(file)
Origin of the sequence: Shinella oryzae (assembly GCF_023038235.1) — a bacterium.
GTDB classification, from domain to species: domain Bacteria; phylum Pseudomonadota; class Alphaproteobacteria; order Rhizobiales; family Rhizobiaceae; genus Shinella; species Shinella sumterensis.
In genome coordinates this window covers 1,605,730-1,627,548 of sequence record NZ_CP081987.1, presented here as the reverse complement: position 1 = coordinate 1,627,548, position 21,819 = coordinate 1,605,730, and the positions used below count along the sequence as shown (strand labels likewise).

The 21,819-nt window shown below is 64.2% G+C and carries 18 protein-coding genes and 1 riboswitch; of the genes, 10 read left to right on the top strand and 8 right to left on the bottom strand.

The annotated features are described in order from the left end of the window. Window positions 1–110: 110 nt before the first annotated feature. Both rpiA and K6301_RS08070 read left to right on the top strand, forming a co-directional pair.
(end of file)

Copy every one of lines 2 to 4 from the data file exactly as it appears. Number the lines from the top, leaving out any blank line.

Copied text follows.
GTDB classification, from domain to species: domain Bacteria; phylum Pseudomonadota; class Alphaproteobacteria; order Rhizobiales; family Rhizobiaceae; genus Shinella; species Shinella sumterensis.
In genome coordinates this window covers 1,605,730-1,627,548 of sequence record NZ_CP081987.1, presented here as the reverse complement: position 1 = coordinate 1,627,548, position 21,819 = coordinate 1,605,730, and the positions used below count along the sequence as shown (strand labels likewise).

The 21,819-nt window shown below is 64.2% G+C and carries 18 protein-coding genes and 1 riboswitch; of the genes, 10 read left to right on the top strand and 8 right to left on the bottom strand.